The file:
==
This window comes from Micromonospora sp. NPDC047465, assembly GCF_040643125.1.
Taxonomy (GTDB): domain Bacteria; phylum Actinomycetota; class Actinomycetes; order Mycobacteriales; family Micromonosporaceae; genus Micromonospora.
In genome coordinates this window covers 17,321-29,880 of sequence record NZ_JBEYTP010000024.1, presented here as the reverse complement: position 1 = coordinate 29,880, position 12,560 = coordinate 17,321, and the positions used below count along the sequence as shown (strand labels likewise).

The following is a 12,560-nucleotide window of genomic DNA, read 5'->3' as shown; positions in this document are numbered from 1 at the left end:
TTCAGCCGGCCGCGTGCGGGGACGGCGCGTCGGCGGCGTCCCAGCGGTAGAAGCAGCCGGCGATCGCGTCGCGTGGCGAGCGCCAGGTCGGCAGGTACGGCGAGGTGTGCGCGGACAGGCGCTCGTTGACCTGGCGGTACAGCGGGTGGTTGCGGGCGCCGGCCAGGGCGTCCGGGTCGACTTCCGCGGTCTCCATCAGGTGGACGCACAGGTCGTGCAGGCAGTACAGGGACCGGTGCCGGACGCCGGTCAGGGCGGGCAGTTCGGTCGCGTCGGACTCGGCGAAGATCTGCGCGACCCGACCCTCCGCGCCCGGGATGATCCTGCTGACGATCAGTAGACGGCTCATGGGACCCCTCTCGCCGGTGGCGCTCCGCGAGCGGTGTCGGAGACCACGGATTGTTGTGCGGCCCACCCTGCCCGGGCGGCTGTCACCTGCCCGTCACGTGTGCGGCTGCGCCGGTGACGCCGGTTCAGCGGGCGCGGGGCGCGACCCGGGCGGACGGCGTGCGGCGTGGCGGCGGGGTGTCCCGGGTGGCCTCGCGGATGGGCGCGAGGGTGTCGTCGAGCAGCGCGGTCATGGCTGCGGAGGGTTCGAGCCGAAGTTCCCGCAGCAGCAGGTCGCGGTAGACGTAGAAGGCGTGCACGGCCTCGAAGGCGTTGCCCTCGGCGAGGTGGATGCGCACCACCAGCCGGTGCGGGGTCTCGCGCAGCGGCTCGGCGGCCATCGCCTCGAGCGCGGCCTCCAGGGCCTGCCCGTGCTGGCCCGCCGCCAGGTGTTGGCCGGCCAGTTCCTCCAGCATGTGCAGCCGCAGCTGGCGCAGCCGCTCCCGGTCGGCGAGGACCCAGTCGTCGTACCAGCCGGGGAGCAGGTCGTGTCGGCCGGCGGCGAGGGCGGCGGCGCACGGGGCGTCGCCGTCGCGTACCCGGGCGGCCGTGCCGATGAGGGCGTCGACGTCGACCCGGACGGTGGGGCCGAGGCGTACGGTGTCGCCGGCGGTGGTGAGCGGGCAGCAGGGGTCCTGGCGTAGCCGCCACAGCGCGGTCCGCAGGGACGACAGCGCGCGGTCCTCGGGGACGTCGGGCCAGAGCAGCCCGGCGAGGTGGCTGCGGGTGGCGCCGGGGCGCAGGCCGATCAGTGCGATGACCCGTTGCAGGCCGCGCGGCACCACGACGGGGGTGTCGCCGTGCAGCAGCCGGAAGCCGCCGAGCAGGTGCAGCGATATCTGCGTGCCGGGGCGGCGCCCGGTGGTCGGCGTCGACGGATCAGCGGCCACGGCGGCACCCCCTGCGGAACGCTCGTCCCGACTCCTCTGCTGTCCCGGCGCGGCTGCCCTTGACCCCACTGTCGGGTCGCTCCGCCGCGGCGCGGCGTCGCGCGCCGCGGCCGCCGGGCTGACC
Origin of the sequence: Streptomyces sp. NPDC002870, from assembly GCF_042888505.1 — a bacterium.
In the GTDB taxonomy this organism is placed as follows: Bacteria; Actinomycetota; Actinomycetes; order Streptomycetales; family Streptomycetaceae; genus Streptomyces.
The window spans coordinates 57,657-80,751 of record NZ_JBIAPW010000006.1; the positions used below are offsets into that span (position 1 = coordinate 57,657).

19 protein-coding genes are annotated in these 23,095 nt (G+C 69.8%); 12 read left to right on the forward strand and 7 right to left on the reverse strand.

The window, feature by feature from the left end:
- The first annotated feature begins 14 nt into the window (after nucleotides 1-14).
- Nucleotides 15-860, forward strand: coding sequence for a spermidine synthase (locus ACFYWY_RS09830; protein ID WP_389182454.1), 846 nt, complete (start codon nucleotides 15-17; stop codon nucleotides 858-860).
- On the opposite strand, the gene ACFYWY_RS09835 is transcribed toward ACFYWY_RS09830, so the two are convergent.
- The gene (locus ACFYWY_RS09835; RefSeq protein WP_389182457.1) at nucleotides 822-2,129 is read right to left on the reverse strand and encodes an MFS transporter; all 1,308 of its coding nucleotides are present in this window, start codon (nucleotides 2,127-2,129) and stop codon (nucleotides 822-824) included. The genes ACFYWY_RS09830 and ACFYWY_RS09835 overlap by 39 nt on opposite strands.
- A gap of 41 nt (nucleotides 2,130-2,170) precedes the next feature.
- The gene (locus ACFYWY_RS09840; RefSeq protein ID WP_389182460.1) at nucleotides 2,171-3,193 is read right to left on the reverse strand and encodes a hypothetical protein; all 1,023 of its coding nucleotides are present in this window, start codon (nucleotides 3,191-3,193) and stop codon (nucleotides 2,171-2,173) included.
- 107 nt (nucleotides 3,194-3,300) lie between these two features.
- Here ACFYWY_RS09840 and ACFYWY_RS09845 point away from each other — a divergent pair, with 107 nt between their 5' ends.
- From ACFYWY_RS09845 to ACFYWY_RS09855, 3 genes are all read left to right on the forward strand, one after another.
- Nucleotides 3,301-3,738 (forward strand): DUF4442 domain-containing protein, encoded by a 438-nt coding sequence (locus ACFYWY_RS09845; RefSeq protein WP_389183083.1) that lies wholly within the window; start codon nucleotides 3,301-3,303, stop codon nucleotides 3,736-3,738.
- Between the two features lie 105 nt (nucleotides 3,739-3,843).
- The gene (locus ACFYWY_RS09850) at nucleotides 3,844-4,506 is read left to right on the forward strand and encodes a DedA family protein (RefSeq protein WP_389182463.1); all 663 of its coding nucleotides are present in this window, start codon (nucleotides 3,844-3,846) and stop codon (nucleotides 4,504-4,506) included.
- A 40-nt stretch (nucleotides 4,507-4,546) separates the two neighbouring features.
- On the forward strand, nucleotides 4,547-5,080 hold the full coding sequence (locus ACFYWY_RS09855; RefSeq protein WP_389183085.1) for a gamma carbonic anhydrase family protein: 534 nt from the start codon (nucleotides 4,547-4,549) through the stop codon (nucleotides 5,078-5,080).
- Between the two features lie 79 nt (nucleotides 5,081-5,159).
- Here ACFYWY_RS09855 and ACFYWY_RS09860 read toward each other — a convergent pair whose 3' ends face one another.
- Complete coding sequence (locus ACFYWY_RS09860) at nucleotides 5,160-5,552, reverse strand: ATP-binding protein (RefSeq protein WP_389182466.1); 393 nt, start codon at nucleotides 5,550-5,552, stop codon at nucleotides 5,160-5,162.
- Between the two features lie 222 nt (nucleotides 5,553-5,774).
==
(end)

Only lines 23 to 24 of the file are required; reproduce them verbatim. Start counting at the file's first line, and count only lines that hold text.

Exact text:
- A 40-nt stretch (nucleotides 4,507-4,546) separates the two neighbouring features.
- On the forward strand, nucleotides 4,547-5,080 hold the full coding sequence (locus ACFYWY_RS09855; RefSeq protein WP_389183085.1) for a gamma carbonic anhydrase family protein: 534 nt from the start codon (nucleotides 4,547-4,549) through the stop codon (nucleotides 5,078-5,080).